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Keywords:

  • mild cognitive impairment;
  • Parkinson's disease;
  • systematic review

Abstract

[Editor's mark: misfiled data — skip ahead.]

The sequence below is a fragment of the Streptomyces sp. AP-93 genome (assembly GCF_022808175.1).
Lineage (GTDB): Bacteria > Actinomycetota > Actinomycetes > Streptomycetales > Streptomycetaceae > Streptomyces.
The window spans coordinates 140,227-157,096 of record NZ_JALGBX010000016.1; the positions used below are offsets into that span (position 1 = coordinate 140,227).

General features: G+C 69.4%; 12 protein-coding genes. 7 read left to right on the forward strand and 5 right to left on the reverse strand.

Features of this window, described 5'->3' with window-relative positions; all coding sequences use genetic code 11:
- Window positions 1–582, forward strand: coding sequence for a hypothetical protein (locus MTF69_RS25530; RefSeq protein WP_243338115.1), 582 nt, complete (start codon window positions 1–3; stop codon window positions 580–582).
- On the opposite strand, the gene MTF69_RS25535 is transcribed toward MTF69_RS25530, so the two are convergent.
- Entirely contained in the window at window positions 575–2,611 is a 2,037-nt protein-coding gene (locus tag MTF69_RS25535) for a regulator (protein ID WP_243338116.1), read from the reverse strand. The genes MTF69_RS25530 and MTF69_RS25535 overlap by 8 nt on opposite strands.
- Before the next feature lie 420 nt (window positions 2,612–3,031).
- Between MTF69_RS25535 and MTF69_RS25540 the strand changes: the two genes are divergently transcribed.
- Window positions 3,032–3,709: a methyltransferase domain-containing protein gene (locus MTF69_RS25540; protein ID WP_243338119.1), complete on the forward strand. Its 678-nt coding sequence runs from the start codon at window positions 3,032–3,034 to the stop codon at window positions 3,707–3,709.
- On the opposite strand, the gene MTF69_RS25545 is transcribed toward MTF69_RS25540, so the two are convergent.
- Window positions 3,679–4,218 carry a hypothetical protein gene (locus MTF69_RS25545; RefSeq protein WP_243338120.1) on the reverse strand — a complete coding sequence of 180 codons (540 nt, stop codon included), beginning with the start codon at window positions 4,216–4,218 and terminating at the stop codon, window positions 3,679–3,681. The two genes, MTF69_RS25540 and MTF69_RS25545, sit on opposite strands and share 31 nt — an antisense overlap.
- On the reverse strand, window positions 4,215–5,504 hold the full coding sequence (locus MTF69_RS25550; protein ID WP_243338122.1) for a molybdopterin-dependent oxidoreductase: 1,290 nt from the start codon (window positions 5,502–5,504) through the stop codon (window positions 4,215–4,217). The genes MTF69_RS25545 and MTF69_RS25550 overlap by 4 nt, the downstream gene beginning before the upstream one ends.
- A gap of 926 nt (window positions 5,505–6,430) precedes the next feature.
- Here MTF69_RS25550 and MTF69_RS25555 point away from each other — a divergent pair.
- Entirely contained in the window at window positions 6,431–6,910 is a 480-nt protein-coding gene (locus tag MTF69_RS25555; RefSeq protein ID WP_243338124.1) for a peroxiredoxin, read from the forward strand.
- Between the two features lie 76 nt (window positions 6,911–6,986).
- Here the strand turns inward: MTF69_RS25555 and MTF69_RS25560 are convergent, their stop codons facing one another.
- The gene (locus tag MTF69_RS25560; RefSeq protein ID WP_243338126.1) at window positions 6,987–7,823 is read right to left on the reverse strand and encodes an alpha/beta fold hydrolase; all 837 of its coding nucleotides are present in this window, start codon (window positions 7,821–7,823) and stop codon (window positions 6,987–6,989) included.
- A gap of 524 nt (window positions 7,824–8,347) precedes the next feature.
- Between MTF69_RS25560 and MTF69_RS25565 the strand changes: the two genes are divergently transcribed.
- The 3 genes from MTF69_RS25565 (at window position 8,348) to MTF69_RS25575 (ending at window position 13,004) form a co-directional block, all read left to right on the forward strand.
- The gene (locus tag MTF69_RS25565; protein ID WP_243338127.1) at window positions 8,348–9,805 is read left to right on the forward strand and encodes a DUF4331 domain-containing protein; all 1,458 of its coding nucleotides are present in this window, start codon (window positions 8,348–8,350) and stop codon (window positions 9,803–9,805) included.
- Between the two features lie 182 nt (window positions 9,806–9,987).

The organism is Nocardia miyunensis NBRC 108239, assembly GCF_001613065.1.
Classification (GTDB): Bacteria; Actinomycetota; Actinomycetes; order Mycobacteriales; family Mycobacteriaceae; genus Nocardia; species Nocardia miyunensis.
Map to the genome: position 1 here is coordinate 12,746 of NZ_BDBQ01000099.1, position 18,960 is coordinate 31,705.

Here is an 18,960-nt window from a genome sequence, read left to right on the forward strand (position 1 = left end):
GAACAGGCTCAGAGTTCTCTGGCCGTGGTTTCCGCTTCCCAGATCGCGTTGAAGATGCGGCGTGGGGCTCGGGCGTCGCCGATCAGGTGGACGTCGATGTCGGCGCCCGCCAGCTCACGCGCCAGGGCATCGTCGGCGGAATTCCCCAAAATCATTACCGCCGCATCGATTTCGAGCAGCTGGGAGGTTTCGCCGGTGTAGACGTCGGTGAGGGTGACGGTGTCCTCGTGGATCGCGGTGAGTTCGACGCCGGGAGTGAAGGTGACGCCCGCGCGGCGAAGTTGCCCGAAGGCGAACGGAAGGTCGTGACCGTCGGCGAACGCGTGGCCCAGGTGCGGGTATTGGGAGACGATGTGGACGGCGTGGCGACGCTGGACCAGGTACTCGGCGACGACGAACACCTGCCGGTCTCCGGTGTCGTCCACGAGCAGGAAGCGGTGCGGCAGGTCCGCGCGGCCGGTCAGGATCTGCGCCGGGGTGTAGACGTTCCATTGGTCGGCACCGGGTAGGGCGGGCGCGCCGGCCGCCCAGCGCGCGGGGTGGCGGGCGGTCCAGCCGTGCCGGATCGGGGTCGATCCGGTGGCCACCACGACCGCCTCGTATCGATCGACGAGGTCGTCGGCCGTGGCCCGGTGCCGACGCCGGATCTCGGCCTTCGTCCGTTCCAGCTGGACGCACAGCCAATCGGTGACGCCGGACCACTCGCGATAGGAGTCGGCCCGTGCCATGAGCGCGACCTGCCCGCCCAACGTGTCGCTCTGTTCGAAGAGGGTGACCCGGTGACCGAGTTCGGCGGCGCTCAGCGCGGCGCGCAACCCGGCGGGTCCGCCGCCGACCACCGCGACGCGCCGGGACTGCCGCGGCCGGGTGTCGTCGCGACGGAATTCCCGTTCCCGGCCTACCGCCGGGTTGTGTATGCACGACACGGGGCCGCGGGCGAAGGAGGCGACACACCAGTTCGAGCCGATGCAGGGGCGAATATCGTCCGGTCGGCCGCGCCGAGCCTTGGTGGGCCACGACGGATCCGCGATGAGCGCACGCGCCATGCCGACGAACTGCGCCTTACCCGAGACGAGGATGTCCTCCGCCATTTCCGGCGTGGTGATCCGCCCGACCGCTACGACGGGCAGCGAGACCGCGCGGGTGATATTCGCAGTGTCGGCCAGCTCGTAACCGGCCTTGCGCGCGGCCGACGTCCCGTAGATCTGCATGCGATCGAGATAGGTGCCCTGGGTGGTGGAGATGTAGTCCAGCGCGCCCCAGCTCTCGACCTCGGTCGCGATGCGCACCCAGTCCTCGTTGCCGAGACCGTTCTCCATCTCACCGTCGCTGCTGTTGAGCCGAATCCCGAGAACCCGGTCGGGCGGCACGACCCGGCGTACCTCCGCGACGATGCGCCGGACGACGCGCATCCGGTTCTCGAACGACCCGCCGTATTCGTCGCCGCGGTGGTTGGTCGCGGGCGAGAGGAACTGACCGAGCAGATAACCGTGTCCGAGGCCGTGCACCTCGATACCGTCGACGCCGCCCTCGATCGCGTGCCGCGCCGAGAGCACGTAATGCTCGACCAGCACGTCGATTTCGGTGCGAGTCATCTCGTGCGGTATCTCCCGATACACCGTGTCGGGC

There is controversy regarding the definition and characteristics of mild cognitive impairment in Parkinson's disease. The Movement Disorder Society commissioned a Task Force to critically evaluate the literature and determine the frequency and characteristics of Parkinson's disease–mild cognitive impairment and its association with dementia. A comprehensive PubMed literature review was conducted using systematic inclusion and exclusion criteria. A mean of 26.7% (range, 18.9%–38.2%) of nondemented patients with Parkinson's disease have mild cognitive impairment. The frequency of Parkinson's disease–mild cognitive impairment increases with age, disease duration, and disease severity. Impairments occur in a range of cognitive domains, but single domain impairment is more common than multiple domain impairment, and within single domain impairment, nonamnestic is more common than amnestic impairment. A high proportion of patients with Parkinson's disease–mild cognitive impairment progress to dementia in a relatively short period of time. The primary conclusions of the Task Force are that: (1) Parkinson's disease–mild cognitive impairment is common, (2) there is significant heterogeneity within Parkinson's disease–mild cognitive impairment in the number and types of cognitive domain impairments, (3) Parkinson's disease–mild cognitive impairment appears to place patients at risk of progressing to dementia, and (4) formal diagnostic criteria for Parkinson's disease–mild cognitive impairment are needed. © 2011 Movement Disorder Society